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It’s tough to run a small business, even if it’s “just” a side hustle. It’s even tougher if you have kids. But it doesn’t have to be. It doesn’t have to act as a
drain on your time and energy. Rather, it can offer a benefit that can both save money and increase the family net worth. All it takes is getting your kids to help you out. Oh, and paying them for their work.
“Pay my kids? They need to learn to be responsible and that means working for the family business out of a sense of obligation, not to make money!” no doubt some are shouting.
Maybe. But what bigger responsibility can be gained than learning to make and live within your own budget, control your spending and save for the future. These are some of the advantages of putting your child on the payroll.
But that’s only the tip of the iceberg. Parents should consider how they would answer this question: “Would you be willing to reduce today’s taxes if it meant making your children tax-free multimillionaires when they retire?” If you find yourself so willing, then pay your kids as you would any other employee.
Parent-owned businesses—including those increasingly popular side hustles—that have discovered this often overlooked synergy between work and family can find that it offers quite a few financial benefits. Marguerita Cheng, Chief Executive Officer at Blue Ocean Global Wealth in Gaithersburg, Maryland, says, “It can provide tax savings and the ability for the employee owner to build wealth outside of the business.”
Now, before moving along any further, it’s important to note there are rules regarding the employment of minor children. There are federal child labor laws and there are state child labor laws. The rules may or may not exempt parents who hire their children. In nearly all cases, however, a child cannot perform dangerous work or work in dangerous environments.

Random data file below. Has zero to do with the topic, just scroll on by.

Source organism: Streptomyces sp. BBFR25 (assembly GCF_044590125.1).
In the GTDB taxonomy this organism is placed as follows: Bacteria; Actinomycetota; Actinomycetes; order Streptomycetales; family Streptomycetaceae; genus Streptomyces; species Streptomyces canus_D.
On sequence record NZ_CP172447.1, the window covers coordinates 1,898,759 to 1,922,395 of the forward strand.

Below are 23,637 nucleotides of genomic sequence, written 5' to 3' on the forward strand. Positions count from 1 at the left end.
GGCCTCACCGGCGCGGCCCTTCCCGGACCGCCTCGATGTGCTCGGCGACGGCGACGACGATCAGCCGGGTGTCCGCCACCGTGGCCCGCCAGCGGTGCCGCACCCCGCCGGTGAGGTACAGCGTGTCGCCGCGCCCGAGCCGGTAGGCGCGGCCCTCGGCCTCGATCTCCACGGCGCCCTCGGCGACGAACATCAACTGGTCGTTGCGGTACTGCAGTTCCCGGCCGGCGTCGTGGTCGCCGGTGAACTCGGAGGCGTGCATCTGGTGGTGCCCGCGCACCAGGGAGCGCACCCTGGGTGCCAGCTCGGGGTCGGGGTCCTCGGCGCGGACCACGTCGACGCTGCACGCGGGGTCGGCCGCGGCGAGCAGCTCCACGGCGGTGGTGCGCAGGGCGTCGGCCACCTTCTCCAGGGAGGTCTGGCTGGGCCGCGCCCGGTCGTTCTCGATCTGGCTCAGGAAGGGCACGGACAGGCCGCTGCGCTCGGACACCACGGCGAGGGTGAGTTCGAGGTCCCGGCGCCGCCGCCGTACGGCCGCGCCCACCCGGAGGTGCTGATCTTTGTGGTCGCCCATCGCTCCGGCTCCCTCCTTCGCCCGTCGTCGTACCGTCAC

In general, federal labor law permits minor children to work for their family business. Again, it’s important to emphasize there may be local laws that supersede the federal law. Still, even when the state law may seem to prohibit parents from employing their younger children, exemptions may exist. For example, New York State Child Labor Law prohibits parents from hiring their kids who aren’t yet 14 years old. The State does provide for some limited exemptions. It will allow you to hire your 12-year-old under certain restrictive circumstances. Furthermore, you can hire your newborn baby as a model as long as that infant is more than 15 days old. If you have any questions about your eligibility, you’ll need to contact a competent child labor attorney who is familiar with the applicable laws in your jurisdiction.